Letters to the Editor

Letters to the editor: Trump, Fish & Game, mayor


About two and a half years ago, we first learned about the Washington, D.C., swamp, and I just thought it was political rhetoric. I was so wrong. The swamp is so real and has revealed quite a mob, so deeply infected by its toxins and poisons. I did not know the mob could be so angry, bitter and full of hatred. Isn’t hate speech a crime?

For these two and a half years, the Democrats have tried to destroy our president, with their intent to see him fail. The Democrats have failed over and over, grasping at anything to crucify President Trump. I believe they have failed to check city street camera files. I’ll bet he has run a yellow light, or maybe even jaywalked.

Though for a different reason, 2,000 years ago the mob also cried “crucify him.” Another mob caught a woman who had made a bad choice and wanted to stone her to death. Jesus said to the mob, “Which one of you is perfect? Then you throw the first stone.”

The Dems have some pretty swamp-soiled hands from all the mud they’ve thrown. I could suggest how to make America great again... how about a little humility and forgiveness?

Curt Vieselmeyer, Boise

Fish & Game headquarters

“Idaho Fish and Game plans to replace its headquarters” (9-29-19) for $19 million. Yes, they do need it, as the existing building is way overcrowded. After a 30-year lease they will have paid $36 million. There is also the cost of moving, twice, and remodeling where they move into. What I have a problem with is the state of Idaho purchased the HP campus for $110 million to make it a center for state offices. There are no tax dollars used by Fish and Game because they are funded by licensing, permits and grants. However, is this a prudent use of funds when space is already existing? They could lease less than the 72,000 square feet of the proposed new building at the Chinden campus and turn the existing building into an education center with hunter education classes, public meeting room, exhibits and still sell licenses there. They could also open a licensing point of sale at the new office complex on Chinden. Leasing space with the state, it would take Fish and Game 28 years to equal the cost of building, excluding maintenance and utilities. We as taxpayers should question this use of these funds.

Kevin Best, Boise

Flu shots

Writing as a bystander of the post made by Bradley Bigford and the article written about it in the Idaho Statesman. This man felt the need to mock, laugh at, and discredit any commenter that questioned the safety of the flu shot he would be administering. He even commented on how much he loved the “anti-vax” attention he was getting. I was shocked to see him assume the victim role and accuse concerned citizens of attacking him for simply asking him hard questions. Any medical professional who cares about the well-being of their patients would welcome this with open arms and open ears. It is never OK to bully and discriminate against people, and I’m saddened you gave him the platform to continue his behavior.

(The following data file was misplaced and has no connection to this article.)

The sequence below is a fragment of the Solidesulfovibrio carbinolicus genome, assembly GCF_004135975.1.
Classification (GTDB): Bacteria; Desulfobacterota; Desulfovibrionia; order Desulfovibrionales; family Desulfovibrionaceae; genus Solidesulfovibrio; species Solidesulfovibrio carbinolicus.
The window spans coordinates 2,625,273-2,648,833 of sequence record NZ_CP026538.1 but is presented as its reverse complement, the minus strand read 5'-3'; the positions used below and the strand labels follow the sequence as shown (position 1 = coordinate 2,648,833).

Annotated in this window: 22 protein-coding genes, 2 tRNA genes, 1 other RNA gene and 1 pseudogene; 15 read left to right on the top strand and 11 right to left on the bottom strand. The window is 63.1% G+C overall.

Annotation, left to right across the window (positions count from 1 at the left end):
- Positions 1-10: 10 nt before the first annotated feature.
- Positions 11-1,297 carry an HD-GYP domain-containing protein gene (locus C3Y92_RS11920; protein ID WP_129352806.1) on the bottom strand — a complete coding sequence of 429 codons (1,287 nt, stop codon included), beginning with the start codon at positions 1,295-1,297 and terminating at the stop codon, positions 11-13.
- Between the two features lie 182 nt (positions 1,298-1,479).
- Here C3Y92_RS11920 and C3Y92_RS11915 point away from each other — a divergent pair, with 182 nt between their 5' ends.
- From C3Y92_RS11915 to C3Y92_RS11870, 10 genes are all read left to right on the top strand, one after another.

Shalee Brindley, Meridian

Vote for Cortney

Councilwoman Maryanne Jordan apparently feels the race for mayor is between Mayor Bieter and Council President Lauren McLean. Jordan chooses to ignore the most exciting candidate running for Boise Mayor, Cortney Nielsen. Cortney is brash, honest, and outspoken. While Bieter and McLean give the glib and polished answers we expect from career politicians, Cortney says yes, no, or I don’t know.

Maryanne is correct about one thing, Bieter is not afraid to face problems head-on. If Dave Bieter decides that the citizens of Boise have no right to vote on an $85 million library project, he says so. If Bieter decides that we need to spend $11 million on a Parisian architect, we spend $11 million on a Parisian architect. If Mayor Dave decides we need to spend $116 million on a 16-block toy train system, then we spend $116 million on a toy train system.

Let Maryanne Jordan vote for Bieter. I am voting for Cortney.

Pete Peterson, Boise

Brown water

Brown water, flushing used to be regular required maintenance. Flushing the system a temporary solution? Before Suez, the water company used to flush the system every year or two to clear the rust and particulate out. (I don’t remember United Water doing it but the company before did.) Why is it only a temporary solution now, and why are they not doing it now? Ripping off the people of Boise, as always. Every time a new business takes over an old business, old regularly required maintenance items are lost.

It is Suez’s requirement and responsibility to provide clean, clear and fresh water to the people of Boise. The people are not responsible and should not be charged to clear it. It is Suez’s water and pipes causing it. Not the people’s responsibility.

Tim L. Tanton, Boise


I am part of the problem. I moved to Boise five years ago, following my son and his family who came for quality of life and affordability. They couldn’t buy a house in the Bay Area. I couldn’t afford to retire at age 70 even after saving for decades. We are part of the plague descending on the Treasure Valley.

When I moved here I noticed the slower pace of life, the lack of traffic, minimal lines at services and, most especially, the friendliness and graciousness of the people. I could relax. We are in danger of losing this. It matters that we can hike in foothills mostly free of houses. It matters that we can drive from Boise to Eagle along Hill Road and feel the spaciousness of open countryside. It matters that even now the traffic is not horrendous and we don’t have to leave an hour early to make a 20-minute drive.

People are nice in Boise. We are in danger of finding out how that can change when nerves are chronically frayed by traffic, higher taxes and less breathing room. The developers come, make their profit and leave. We are left with the results. Vote.

Robin Butler, Boise